The moment Rachna, 19, steps behind the microphone she is a changed person. A radio jockey, she loves to communicate with her listeners on the community radio station in Lalitpur, a district in the impoverished, drought-affected Bundelkhand region of Uttar Pradesh (UP), India’s largest state.
Now a role model for girls in her village, she remembers a time when she was not even allowed to leave the house without a male escort. Today, of course, Rachna’s voice is heard in every home in the remote corners of Lalitpur.
Says the radio jockey sitting comfortably at the radio station located in Alapur, a small hamlet in Birdha block of Lalitpur, “I can’t believe I am now a RJ broadcasting and anchoring radio programmes. What makes it even more meaningful is that I get to talk about actual issues like mother and child mortality that affect my community.”
So committed is Yadav that after completing her daily chores, she is motivated enough to walk three kilometres to reach the Lalit Lokvani office in Alapur to anchor shows. She hold discussions on issues like breastfeeding and mother and child nutrition, which are two concerns that need immediate attention in Lalitpur.
Both Rachna and Yadav are part of a new communication revolution that has swept rural UP in the form of the much-needed Lalit Lokvani, the first community radio station in the state. In September, with the click of a button on the console, Ranvir Prasad, District Magistrate of Lalitpur, and Jugal Kishore, Joint Director of Bharatendu Natak Akademi and well-known theatre personality, made history by launching the radio service to reach over 80 villages.
What makes this radio station unique is the fact that it has encouraged women from within the community to take to reporting and anchoring programmes on issues that concern them. These focused scripts that are usually written with women in mind – draw tremendous responses, especially because it uses the typical Bundelkhandi dialect.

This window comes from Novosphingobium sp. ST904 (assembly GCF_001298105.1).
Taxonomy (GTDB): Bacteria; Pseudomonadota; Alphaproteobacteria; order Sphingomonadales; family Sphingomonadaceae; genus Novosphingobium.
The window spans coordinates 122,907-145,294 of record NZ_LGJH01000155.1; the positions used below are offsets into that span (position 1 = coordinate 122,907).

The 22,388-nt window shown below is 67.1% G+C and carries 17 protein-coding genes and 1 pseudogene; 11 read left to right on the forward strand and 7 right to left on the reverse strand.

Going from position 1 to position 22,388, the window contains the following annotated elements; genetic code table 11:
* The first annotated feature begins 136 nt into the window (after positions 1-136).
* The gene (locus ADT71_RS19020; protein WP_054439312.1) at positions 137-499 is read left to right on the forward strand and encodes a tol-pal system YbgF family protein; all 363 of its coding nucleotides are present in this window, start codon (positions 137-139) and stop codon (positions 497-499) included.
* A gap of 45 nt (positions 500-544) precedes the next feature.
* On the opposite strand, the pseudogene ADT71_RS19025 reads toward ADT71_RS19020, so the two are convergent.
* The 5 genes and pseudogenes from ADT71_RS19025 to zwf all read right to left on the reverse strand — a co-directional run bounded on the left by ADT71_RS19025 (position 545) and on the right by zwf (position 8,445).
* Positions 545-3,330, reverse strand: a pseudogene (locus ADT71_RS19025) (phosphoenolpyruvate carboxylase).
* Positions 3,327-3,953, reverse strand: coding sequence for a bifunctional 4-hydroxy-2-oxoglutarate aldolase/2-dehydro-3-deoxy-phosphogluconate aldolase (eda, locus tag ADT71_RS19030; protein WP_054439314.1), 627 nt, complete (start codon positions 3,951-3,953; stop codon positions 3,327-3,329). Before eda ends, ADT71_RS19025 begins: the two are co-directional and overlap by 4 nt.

The community radio station had begun in 2007 by narrow casting programmes to a few villages. The station received its wireless operating licence (WOL) in August 2010, which allowed it to officially broadcast on a frequency of 90.4 megahertz to villages within a span of 15 kilometres around Lalitpur.
An initiative of UNICEF Lucknow, Sai Jyoti, the NGO that runs the station, and Ideosync Media Combine, community radio is being pegged as an important means of community outreach in UP, a state where the people have been facing multiple problems for decades.
But can these young women radio jockeys make community radio the powerful tool of information dissemination it is made out to be? Explains Rachna Sharma, Behaviour Change Communication Specialist, UNICEF Lucknow, “In the three years that Lalit Lokvani had been narrow casting to the villages it demonstrated what a powerful tool community radio is. The women anchoring these shows focus not only individuals shaping lives of people but also facilitate a more horizontal spread of information.”
But running a radio station is not cheap and Lalit Lokvani has to generate Rs 70,000 (US$1=Rs 44.3) every month to keep going. While UNICEF Lucknow plans to support the station until 2012, the team at Lalitpur has already started working out ways to generate money with on-air advertisements.
Vidya Galav, 20, another talented RJ on Lalitpur Lokvani, couldn’t agree more. As she put it, “I believe community radio is the ultimate agent of social change that will liberate our mothers, daughters and sisters from their mental and physical shackles. Through the radio they can listen and learn that women can go beyond the role that society has laid down for them and transform themselves.”